He added, “The mutation of a virus is indeed a natural, biological process. But it is the political decisions of the British ruling class and other governments around the world that have enabled the virus to evolve; that have allowed it to spread across the planet; and that are now allowing it to spread unhindered within certain social groups at a great rate.”
The two speakers concluded that only intervention by the international working class based on a socialist programme would be able to put an end to the pandemic. To implement a rational and internationally coordinated health policy, a political struggle against the ruling class and capitalism was necessary in every country.
Many other participants spoke about the social devastation of the government’s pandemic policy, the importance of the resolution and the need for action united on a class basis.
Nadine from Lower Saxony reported on the enormous pressure being put on parents to send students back to schools. Parents who tried to protect their children were “prevented from doing so by all possible means.” Despite citing “numbers, data, studies and legal paragraphs,” she said she had only managed to get her vulnerable children out of attending classes in person with the greatest of efforts. Despite this, her son has now received a citation because of “absences.” Since December, Nadine says, she has had to carry out her children’s lessons herself, as the school’s technical equipment was not adequate for online instruction.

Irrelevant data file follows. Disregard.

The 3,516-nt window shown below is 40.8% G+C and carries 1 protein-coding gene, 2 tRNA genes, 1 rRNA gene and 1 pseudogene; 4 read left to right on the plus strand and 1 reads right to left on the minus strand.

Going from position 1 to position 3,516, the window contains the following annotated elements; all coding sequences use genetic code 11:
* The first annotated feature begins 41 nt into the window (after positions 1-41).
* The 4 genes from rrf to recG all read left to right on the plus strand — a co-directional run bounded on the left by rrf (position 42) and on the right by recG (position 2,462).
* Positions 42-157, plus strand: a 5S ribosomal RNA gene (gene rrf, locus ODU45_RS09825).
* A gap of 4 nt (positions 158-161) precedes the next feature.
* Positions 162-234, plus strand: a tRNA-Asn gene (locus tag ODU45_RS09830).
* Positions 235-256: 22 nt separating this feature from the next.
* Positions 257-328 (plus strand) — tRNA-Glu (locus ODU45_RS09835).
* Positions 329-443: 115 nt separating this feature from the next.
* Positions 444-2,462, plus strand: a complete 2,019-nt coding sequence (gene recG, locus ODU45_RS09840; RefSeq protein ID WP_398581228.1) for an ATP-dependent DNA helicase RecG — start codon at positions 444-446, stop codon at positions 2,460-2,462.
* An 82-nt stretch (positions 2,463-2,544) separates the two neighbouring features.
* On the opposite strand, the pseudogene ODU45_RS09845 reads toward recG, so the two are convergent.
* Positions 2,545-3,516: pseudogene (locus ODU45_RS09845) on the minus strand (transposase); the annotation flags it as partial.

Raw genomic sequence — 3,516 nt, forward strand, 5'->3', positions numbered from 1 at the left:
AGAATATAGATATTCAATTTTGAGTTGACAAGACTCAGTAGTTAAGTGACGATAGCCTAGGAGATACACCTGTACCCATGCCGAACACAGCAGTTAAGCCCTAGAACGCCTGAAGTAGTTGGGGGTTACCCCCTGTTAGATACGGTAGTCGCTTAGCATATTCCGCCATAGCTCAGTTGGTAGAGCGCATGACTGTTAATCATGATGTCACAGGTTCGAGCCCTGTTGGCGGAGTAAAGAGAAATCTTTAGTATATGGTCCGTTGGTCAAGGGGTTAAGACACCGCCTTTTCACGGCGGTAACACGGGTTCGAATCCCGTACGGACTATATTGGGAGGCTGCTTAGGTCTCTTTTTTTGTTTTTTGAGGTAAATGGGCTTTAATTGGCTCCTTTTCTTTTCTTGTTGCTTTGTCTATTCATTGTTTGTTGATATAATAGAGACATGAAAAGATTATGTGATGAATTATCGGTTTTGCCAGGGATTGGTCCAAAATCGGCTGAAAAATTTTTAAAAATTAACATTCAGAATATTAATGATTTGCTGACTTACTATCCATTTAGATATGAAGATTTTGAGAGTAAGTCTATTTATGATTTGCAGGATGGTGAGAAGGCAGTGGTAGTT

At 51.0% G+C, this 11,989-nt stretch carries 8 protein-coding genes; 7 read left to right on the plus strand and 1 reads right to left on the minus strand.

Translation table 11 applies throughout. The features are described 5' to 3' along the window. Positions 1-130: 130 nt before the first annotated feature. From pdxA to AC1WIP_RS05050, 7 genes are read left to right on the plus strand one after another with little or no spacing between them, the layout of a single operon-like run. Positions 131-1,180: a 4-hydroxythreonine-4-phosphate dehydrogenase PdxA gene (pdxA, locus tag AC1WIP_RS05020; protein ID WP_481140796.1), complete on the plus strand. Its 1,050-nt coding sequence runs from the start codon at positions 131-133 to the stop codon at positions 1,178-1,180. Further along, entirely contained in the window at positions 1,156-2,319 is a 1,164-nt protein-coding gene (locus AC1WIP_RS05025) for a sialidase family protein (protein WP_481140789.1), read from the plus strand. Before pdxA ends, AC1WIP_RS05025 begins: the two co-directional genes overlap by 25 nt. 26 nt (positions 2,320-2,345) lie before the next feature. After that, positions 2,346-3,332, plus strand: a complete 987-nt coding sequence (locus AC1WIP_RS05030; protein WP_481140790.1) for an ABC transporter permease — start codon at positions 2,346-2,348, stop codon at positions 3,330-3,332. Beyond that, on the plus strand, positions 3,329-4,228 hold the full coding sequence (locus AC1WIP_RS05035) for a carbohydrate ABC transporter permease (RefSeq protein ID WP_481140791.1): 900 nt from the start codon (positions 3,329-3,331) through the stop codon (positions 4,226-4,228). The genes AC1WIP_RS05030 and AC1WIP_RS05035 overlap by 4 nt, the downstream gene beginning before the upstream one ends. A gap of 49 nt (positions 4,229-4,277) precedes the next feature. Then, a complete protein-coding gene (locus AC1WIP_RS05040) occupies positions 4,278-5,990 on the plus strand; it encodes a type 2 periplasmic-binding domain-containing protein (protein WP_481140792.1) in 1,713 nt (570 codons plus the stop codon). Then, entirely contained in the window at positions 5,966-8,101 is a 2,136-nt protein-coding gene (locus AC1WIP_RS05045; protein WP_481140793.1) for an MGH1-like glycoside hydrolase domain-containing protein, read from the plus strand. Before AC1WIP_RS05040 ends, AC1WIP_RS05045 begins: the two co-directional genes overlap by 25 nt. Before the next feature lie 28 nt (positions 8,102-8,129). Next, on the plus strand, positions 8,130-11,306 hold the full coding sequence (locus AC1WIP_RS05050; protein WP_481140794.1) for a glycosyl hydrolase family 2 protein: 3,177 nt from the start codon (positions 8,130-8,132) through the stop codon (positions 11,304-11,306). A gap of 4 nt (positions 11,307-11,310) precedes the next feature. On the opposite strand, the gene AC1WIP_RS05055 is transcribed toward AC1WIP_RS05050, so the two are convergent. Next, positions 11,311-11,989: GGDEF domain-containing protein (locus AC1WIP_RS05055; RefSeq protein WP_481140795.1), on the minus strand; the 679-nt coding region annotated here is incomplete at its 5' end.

Beatrix, who also lives in Lower Saxony, shared this experience and assured the previous speaker that she was not alone in her situation. The future of countless children, she noted, was being destroyed by the consequences of the ruling class’ coronavirus policy. According to a British study, about 7 percent of all underage infected children had developed so-called “Long COVID” symptoms. In Germany, a total of 1,522 children and young people under the age of 20 had to be hospitalised because of Long COVID by May 16, 2021, and five percent had to receive intensive medical treatment.
During the discussion, several young people stressed the importance of action committees at schools. Students, they reported, were being blackmailed into coming to school by maintaining pressure to perform. For example, high school graduates received little support outside of face-to-face classes to prepare for their final exams.